Nice Restaurant in or around Birmingham and/or Suburban Detroit
My boss and his wife have an 18 month old son and they rarely get out of the house to enjoy a romantic night! So for Christmas I want to give them a gift certificate to a nice restaurant. My budget is $150 and although I hope it doesn't come to it, I'm sure they wouldn't mind supplementing it if the meal total endsup being a bit more than $150.
They live in Bloomfield Hills, so can anyone suggest a nice restaurant in that area or surrounding area?
Depends ... if they are the stylish type, they might enjoy Forte in downtown Birmingham (http://www.forterestaurant.com). Personally, I'd send them to Cuisine in New Center in Detroit. Just superb high-end food (http://www.cuisinedetroit.com). If they live in Bloomfield, B'ham might not seem like much of an excursion. Cuisine is sort of a tucked-away treasure (it's in an old house), and on a weeknight when it's not crowded you really get treated royally there.
re: Jim M
Okay, I know that this is probably going to go against the grain, here, and maybe it's a bit short-sighted based on my experience, but I wouldn't send his friend, nor anyone else, to Cuisine.
One night I decided that I was really hankering for a good chocolate souffle. It was late, and it was either on a weeknight or a late Sunday night, I can't remember which. Since I hadn't tried Cuisine (but had heard great things), I checked out their menu online (it said they had it), and then called to make sure that they had it, along with what time their kitchen closed. I had plenty of time.
Apparently, so did they. Service wasn't prompt, and it wasn't attentive. The restaurant was maybe 1/5 full (only a few other occupied tables), and yet trying to get someone's attention was completely fruitless. It annoyed me to the point of distraction, especially since, at a place like Cuisine, part of what you're paying for is great service. Negative on that. The service consisted of: A. Taking my order and B. Dropping my order off, even adding the cream *themselves* rather than letting me do it to my taste.
Which leads me to the souffle. I fully admit that it was light and airy, and had not fallen (until Idiot Boy drowned the thing in the cream he poured on it without asking). The chocolate flavor, however, was disappointing, and certainly didn't deserve the $7 (IIRC) menu price. The cream flavor and chocolate souffle flavor were not that good (especially the souffle itself), though it certainly wasn't the worst chocolate souffle I've ever eaten (that award goes to the "chocolate souffle" I had that, I kid you not, tasted like it was based on Nestle's Qwik!). Here's the kicker, though: since the souffle wasn't up to snuff, I would have liked to have said something, or been provided with an alternate dessert. Remember that service problem I had in a near-empty restaurant? See how it's a bigger problem now than when I started?
I paid and left. In *order* to pay, I had to end up walking up to the bar and settling there. Service was basically non-existent, and the dessert I had wouldn't draw me back on a bet. I agree that the setting is quite nice, and on a nice evening the front window table would be enviable, but when, as a restaurant, you can't do the two main things (food and service) right, you could have a breathtaking view of the Grand Canyon, and I wouldn't go, nor would I tell my friend to go there.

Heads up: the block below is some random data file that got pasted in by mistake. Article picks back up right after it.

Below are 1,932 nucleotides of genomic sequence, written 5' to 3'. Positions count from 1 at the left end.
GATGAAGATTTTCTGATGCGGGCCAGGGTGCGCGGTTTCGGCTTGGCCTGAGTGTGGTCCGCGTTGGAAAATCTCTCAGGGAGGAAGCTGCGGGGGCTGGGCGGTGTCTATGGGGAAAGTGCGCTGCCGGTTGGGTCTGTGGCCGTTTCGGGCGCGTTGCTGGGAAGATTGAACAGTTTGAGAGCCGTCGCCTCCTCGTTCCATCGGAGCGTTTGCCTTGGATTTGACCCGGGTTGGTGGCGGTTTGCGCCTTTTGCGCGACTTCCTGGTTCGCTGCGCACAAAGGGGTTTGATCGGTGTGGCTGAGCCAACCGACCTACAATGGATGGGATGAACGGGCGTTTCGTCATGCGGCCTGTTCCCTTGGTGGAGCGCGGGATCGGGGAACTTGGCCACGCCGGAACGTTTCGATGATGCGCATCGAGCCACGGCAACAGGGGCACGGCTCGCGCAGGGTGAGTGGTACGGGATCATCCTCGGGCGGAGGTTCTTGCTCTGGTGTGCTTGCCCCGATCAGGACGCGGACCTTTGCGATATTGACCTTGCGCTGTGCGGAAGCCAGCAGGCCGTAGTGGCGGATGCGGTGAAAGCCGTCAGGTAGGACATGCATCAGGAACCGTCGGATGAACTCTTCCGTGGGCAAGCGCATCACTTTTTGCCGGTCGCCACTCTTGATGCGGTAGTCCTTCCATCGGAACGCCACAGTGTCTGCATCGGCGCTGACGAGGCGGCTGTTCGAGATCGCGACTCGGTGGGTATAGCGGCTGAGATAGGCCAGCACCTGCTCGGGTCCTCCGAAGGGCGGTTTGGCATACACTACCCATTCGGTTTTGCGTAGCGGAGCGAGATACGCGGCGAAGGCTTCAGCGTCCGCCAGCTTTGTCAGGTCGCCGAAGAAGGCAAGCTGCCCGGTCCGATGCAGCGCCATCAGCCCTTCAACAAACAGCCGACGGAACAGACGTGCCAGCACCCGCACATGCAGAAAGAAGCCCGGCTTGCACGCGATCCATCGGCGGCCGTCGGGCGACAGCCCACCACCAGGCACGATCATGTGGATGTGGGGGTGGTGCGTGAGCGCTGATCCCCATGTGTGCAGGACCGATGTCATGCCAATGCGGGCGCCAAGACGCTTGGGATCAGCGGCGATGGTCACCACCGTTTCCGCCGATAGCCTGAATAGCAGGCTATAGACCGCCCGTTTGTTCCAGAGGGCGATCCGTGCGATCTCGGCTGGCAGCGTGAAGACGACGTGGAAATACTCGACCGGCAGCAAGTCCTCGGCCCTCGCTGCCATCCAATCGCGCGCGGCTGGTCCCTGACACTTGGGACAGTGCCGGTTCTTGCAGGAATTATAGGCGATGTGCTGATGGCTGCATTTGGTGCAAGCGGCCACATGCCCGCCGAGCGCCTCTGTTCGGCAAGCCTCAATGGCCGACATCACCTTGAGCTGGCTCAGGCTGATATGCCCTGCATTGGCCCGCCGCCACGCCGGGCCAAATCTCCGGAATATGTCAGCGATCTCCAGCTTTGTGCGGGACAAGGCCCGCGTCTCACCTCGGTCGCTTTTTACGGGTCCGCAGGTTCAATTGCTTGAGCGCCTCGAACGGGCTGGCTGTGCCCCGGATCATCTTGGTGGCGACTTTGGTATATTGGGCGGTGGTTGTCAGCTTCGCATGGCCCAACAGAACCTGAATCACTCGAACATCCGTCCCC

I often wonder why it's said about Cuisine that their owner/chef desires feedback. Trying to get a hold of him by either email or phone is like trying to dig to China with a teaspoon. I'm not rooting *against* the place...I just know I won't be going back.
re: Jim M
And see, if it was just the souffle (wish I knew how to make the "e" with the accent, as you do...), I'd have probably given the place another shot. To me, it was more the "We don't want, nor need, to be bothered with you." attitude that the lack of service fostered. If a restaurant, especially a high-end one, can't be bothered to serve its customers, then it should either adjust its hours accordingly or close entirely. I can get food in lots of other places, and there is *lots* of competition for my high-end restaurant dollar. They'll even include *service* with the price of the food! Imagine that! ;)
Glad you liked it, though. It's just that there are far too many places that I'd like to try, and haven't yet. Going back to one that's already had a chance and failed pretty miserably is not what I'd consider a good use of my time or money, and sending my *boss* to such a place as a "gift" would be a scary proposition to me. I wouldn't send anyone there.
To the original poster, Opus One in Detroit is a superior alternative. They've never disappointed me. Is it absolutely perfect? No. Is it a well-established, gourmet food, service-oriented, well-appointed high-end restaurant that's worth the money? You bet.
I would recommend Tribute: 31425 W. 12 Mile, Farmington Hills; 248-848-9393.
We've had several excellent dinners there. It's expensive, but will not blow your $150 budget in any significant way.
It is a unique dining experience. I don't know if they do gift certificates, but you could call and ask.
Tribute would be a great call, and a gift certificate to Tribute is also redeemable at Forte in Birmingham since they are owned by the same corp. So that would be perfect!
Or also in Birmingham, you could do Camerons/Mitchells, Rugby Grille at the Townsend, Streetside Seafood, Phoenicia.
In Bloomfield, you could do Northern Lakes Seafood, which would also entitle them to use the certificate at any other Matt Prentice restaurant (Shiraz, NoVI, Coach Insignia, etc.)
Capital Grill in Troy would be a good call too, or another steakhouse like Ruth's Chris.